Advanced

Inter-market variability in CO2 emission-intensities in tourism: Implications for destination marketing and carbon management

Gössling, Stefan LU ; Scott, Daniel and Hall, C. Michael (2015) In Tourism Management 46. p.203-212
Abstract
There is a growing gap between tourism's rapidly growing greenhouse gas emissions and the sector's 'aspirational' emission reduction targets as well as the international policy consensus to reduce emissions from this and all other sectors of the economy. The transport component is the largest GHG contributor to the global tourism system. In the absence of supranational policy agreements to curb emissions from international aviation and cruise tourism, as well as limited national policy initiatives, there has been a recent shift in research to the potential role of market-based carbon management for destinations to reduce emissions. Air travel is the most important subsector generating GHGs in international tourism. This article analyses... (More)
There is a growing gap between tourism's rapidly growing greenhouse gas emissions and the sector's 'aspirational' emission reduction targets as well as the international policy consensus to reduce emissions from this and all other sectors of the economy. The transport component is the largest GHG contributor to the global tourism system. In the absence of supranational policy agreements to curb emissions from international aviation and cruise tourism, as well as limited national policy initiatives, there has been a recent shift in research to the potential role of market-based carbon management for destinations to reduce emissions. Air travel is the most important subsector generating GHGs in international tourism. This article analyses the composition of international tourism markets arriving by air and their respective contribution to emissions at 11 selected countries with distinctly different tourism economies. The implications of changes in the market composition of these countries between 1995 and 2010 for average tourist carbon intensity and total emissions are examined. Results indicate variations in inter-market emission intensities of up to a factor 30 (127-3930 kg CO2/tourist) if comparing individual markets for the whole range of destinations, and up to a factor 5 (370-1830 kg CO2/tourist) if comparing average emission intensities between destinations. Findings are discussed with regard to the potential for destinations to reduce emissions from tourism by strategically fostering specific markets. (C) 2014 Elsevier Ltd. All rights reserved. (Less)
Please use this url to cite or link to this publication:
author
organization
publishing date
type
Contribution to journal
publication status
published
subject
keywords
Air travel, Carbon management, Climate change, Demarketing, Destination, marketing, Destination management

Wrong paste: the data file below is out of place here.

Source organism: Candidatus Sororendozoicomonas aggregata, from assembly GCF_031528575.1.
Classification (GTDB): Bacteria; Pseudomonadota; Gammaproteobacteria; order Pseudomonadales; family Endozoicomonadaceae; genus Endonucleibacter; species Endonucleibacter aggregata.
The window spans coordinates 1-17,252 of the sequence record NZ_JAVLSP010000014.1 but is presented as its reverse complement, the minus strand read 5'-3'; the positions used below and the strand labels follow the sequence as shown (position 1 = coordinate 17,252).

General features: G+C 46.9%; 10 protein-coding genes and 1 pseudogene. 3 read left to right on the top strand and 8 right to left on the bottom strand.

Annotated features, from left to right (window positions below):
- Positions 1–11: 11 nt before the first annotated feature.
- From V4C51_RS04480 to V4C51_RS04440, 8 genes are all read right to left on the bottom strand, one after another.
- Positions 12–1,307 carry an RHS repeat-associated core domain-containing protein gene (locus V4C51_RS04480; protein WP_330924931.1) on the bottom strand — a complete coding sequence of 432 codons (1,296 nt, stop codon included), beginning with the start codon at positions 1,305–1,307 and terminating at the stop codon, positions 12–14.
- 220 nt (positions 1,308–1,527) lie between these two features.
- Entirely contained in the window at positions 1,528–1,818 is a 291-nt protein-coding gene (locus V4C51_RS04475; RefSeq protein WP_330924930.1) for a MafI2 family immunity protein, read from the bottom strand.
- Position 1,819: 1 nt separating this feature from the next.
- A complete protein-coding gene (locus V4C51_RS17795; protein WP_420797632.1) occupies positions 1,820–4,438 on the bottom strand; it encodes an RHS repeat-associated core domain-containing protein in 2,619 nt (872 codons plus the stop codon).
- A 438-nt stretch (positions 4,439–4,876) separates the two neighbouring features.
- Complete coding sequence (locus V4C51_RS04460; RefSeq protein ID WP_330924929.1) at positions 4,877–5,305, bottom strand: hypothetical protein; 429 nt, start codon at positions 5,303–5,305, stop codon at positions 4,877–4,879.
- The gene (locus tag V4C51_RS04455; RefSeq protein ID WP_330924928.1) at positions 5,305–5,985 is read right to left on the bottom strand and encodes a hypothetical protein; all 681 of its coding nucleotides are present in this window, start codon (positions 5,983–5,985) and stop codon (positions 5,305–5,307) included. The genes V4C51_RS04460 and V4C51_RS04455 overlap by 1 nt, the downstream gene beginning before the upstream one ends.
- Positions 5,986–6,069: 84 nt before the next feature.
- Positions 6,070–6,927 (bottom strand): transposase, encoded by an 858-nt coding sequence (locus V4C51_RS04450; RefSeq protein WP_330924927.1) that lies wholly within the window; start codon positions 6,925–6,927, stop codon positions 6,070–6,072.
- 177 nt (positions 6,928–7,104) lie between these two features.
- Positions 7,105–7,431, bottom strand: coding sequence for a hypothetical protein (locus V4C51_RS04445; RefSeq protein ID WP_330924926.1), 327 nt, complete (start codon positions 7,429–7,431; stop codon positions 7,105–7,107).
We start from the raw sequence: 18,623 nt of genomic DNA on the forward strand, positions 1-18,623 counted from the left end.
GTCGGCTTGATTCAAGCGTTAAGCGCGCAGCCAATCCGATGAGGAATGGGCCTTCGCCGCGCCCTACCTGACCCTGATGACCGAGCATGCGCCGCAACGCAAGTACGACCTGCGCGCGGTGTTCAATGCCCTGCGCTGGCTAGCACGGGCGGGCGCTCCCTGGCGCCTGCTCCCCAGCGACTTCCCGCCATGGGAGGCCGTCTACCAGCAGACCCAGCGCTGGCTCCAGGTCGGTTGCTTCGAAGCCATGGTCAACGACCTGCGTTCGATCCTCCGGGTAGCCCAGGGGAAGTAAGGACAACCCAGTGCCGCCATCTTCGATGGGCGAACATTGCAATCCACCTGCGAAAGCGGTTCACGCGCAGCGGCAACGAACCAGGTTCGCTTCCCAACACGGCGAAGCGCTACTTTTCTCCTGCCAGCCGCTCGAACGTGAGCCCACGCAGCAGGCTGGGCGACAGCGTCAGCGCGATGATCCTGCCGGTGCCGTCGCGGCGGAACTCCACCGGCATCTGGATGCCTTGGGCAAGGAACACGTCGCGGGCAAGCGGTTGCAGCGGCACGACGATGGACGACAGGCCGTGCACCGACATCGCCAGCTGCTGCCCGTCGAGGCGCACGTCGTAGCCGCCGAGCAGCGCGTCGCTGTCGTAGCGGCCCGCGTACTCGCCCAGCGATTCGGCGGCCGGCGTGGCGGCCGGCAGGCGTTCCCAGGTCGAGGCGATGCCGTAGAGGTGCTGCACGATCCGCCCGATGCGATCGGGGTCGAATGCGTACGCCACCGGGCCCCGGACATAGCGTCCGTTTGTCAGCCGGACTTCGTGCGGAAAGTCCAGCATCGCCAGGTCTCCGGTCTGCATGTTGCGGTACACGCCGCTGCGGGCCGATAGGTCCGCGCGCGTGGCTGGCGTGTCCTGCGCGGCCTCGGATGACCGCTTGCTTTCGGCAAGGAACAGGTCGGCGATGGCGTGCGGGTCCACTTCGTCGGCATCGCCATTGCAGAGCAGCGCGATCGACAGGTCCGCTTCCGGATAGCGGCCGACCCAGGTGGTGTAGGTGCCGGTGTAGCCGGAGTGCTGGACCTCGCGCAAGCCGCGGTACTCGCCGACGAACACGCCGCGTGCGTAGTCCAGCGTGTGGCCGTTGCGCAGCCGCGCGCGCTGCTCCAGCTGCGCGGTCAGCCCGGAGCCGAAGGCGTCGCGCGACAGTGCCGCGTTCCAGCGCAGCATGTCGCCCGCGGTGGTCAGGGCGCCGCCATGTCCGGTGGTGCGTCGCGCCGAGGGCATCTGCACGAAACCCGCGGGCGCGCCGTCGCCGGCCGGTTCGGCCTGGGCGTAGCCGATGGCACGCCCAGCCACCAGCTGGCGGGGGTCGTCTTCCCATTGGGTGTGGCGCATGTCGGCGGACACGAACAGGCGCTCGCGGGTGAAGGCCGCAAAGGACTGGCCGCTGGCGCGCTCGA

in
Tourism Management
volume
46
pages
203 - 212
publisher
Pergamon
external identifiers
  • wos:000344208600022
  • scopus:84904550824
ISSN
0261-5177
DOI
10.1016/j.tourman.2014.06.021
language
English
LU publication?
yes
id
de211f4e-cacb-495e-8727-b1cc22ed2d13 (old id 4874873)
date added to LUP
2015-01-07 09:49:45
date last changed
2017-10-22 03:26:49
@article{de211f4e-cacb-495e-8727-b1cc22ed2d13,
  abstract     = {There is a growing gap between tourism's rapidly growing greenhouse gas emissions and the sector's 'aspirational' emission reduction targets as well as the international policy consensus to reduce emissions from this and all other sectors of the economy. The transport component is the largest GHG contributor to the global tourism system. In the absence of supranational policy agreements to curb emissions from international aviation and cruise tourism, as well as limited national policy initiatives, there has been a recent shift in research to the potential role of market-based carbon management for destinations to reduce emissions. Air travel is the most important subsector generating GHGs in international tourism. This article analyses the composition of international tourism markets arriving by air and their respective contribution to emissions at 11 selected countries with distinctly different tourism economies. The implications of changes in the market composition of these countries between 1995 and 2010 for average tourist carbon intensity and total emissions are examined. Results indicate variations in inter-market emission intensities of up to a factor 30 (127-3930 kg CO2/tourist) if comparing individual markets for the whole range of destinations, and up to a factor 5 (370-1830 kg CO2/tourist) if comparing average emission intensities between destinations. Findings are discussed with regard to the potential for destinations to reduce emissions from tourism by strategically fostering specific markets. (C) 2014 Elsevier Ltd. All rights reserved.},
  author       = {Gössling, Stefan and Scott, Daniel and Hall, C. Michael},
  issn         = {0261-5177},
  keyword      = {Air travel,Carbon management,Climate change,Demarketing,Destination,marketing,Destination management},
  language     = {eng},
  pages        = {203--212},
  publisher    = {Pergamon},
  series       = {Tourism Management},
  title        = {Inter-market variability in CO2 emission-intensities in tourism: Implications for destination marketing and carbon management},
  url          = {http://dx.doi.org/10.1016/j.tourman.2014.06.021},
  volume       = {46},
  year         = {2015},
}